Photograph by Matthew Worden.
He went to Duke on an academic scholarship and wanted to study pediatrics, but he didn’t have the patience for it. His professors gave students keys to the anatomy lab, so he’d go back after class and dissect cadavers. He realized surgery would be a better fit.
Johnson was intrigued by all that the liver could do: make proteins and energy, store glucose, break down fats, detoxify. There wasn’t any other organ like it.
When he was in medical school, many patients weren’t surviving liver surgery—the three-pound organ is intertwined with blood vessels and bile ducts, making it complicated to operate on. Kidney patients can go on dialysis; there’s no end-stage therapy for people with liver disease.
Johnson was shadowing a surgeon on rounds when he met a patient who was dying from liver failure. He saw her again a few days later, after her transplant, and she was eating and talking to him.
Liver transplantation was a new field when Johnson finished training in the early 1990s at Boston’s Massachusetts General Hospital. The University of Maryland was doing kidneys, pancreases, and some lungs and hearts; Johnson was hired to build a liver program.
If an organ was available for one of his patients, it was his job to get it. If the donor hospital was nearby, he’d drive there, store it on ice, and bring it back. Then he’d perform the transplant, often in the middle of the night.
His first transplant patient, a woman in her fifties, didn’t survive surgery. The patient’s mother was in the waiting room. He’d never had to do this before. He was expecting her to yell at him.
“I told her the surgery didn’t go well and there were some problems and her daughter had died,” Johnson says.
“Come here—I want to give you a hug,” the woman said, “because I know you did the best you could for my daughter.”
No, he thought: I didn’t do the best I could. I should’ve done better.
That first transplant stuck with him. Johnson had never operated with the team he was working with that night. He knew he probably couldn’t have prevented what happened, but he decided he should be in charge of every detail of an operation—from how the room was cleaned to how anesthesia was delivered.
Assume nothing, trust no one, check everything, he’d say.
Johnson and his wife, Gloria, lived in Ellicott City with their two small children. Gloria had decided as a medical student that life would be too complicated if both she and her husband were surgeons, so she’d specialized in obstetrics and gynecology.
The two had met when Gloria was an undergrad at Georgetown and Johnson was giving a talk about how to get into med school. He invited her to see The Woman in Red; they spent a year dating long distance before marrying in 1987.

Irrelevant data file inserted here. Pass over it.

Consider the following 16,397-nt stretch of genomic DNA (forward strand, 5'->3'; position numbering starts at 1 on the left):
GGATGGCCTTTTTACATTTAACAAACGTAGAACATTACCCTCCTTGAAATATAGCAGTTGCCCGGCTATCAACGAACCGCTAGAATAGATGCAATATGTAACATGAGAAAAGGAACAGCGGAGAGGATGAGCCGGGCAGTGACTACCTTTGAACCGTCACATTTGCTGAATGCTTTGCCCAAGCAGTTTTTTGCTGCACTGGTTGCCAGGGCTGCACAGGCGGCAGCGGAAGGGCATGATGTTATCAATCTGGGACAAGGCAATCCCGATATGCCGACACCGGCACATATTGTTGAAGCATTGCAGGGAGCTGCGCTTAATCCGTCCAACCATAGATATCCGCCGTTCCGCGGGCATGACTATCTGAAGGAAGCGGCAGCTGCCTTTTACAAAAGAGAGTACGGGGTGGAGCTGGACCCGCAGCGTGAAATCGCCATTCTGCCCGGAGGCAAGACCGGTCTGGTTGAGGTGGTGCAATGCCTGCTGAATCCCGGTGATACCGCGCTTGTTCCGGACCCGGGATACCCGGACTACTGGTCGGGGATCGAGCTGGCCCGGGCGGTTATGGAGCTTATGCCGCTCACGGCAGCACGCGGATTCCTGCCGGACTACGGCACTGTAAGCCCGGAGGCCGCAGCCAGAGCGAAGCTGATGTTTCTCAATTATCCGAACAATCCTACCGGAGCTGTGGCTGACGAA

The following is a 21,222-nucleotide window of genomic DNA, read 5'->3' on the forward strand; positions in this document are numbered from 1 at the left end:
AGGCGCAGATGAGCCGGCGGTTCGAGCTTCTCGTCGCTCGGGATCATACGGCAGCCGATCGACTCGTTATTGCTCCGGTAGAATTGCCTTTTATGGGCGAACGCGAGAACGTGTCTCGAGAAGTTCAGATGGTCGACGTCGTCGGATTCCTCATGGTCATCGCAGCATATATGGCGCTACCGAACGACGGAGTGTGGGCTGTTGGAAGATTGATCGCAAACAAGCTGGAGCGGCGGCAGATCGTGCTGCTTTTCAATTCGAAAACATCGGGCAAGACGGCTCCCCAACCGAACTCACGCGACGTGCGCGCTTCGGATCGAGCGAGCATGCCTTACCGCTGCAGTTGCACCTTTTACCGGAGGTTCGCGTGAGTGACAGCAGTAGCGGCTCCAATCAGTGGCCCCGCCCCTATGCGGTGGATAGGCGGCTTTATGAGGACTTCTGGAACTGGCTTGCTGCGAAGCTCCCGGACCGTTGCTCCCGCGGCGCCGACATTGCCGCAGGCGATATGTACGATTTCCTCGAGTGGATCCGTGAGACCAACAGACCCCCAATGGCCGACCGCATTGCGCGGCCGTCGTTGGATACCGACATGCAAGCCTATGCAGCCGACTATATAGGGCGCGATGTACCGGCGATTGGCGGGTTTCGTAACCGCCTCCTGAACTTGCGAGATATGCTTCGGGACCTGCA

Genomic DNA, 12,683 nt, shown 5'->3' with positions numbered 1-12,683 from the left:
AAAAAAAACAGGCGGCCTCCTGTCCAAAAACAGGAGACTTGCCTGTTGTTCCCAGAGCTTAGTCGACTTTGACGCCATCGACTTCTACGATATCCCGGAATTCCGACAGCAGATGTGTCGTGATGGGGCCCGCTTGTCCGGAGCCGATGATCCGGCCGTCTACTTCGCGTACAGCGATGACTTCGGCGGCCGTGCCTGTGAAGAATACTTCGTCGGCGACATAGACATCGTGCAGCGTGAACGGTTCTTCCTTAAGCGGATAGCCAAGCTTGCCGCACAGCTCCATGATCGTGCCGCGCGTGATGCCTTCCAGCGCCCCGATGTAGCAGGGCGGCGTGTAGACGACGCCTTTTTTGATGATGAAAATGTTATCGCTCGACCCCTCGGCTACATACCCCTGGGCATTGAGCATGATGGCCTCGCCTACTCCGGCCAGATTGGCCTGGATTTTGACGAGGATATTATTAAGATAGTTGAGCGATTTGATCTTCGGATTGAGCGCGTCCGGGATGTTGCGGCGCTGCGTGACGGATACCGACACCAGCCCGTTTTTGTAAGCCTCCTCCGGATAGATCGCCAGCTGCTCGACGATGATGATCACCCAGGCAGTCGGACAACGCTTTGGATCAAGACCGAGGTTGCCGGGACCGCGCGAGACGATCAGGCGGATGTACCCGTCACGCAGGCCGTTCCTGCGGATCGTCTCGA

Johnson was consumed by the lifesaving potential of transplants, often sleeping on the couch in his office. Gloria was an attending physician at Bethesda Naval Hospital, pregnant with their second child. They tried to coordinate their on-call schedules. They would have nine nannies by the time their oldest daughter turned nine. (They now have four children.)
After five years at Maryland, Johnson wanted a change. His program was competing for patients with Johns Hopkins.
“Washington was the only big city in the country that didn’t have a major multi-abdominal-transplant program,” he says.
He came to Georgetown with a Rolodex and started making calls. He brought one surgeon with him and recruited others; some of his patients followed him to DC. Georgetown had only a small kidney program when Johnson was hired in 1998, so he trained staff in caring for transplant patients.
“The operating room, the blood bank, the lab—all those places need to have a special way of doing things,” says Johnson, who also treats patients with liver and pancreatic cancer.
He wanted a team approach to transplants. All of his doctors would know about all the cases. Surgeons, critical-care physicians, anesthesiologists, and nurses would work under one umbrella.
Johnson and his colleagues did 14 liver transplants their first year. Johnson operated on the hospital’s first live liver donor—a mother donating to her 17-year-old daughter.
In 2005, Dr. Thomas Fishbein, whom Johnson had recruited to head the hospital’s new small-bowel transplant program, led a surgical team in a rare six-organ transplant: A 43-year-old man received a liver, kidney, pancreas, small bowel, colon, and stomach. Two years ago, the hospital performed its first split-liver transplant, in which a young woman who needed a liver agreed to sacrifice a portion of her new organ to give it to a baby girl. The deceased-donor liver was a match for both patients; they’re both doing well.
In September 2007, a 35-year-old Alexandria man became the hospital’s 500th liver-transplant patient. The same day, Johnson’s team performed a small-bowel-and-pancreas transplant and helped save a three-month-old.
The phone rings at the Washington Regional Transplant Community (WRTC) in Annandale whenever someone dies at a local hospital—about 15,000 times a year. Hospitals report every death; WRTC works with a patient’s medical team to determine whether that person is a potential donor.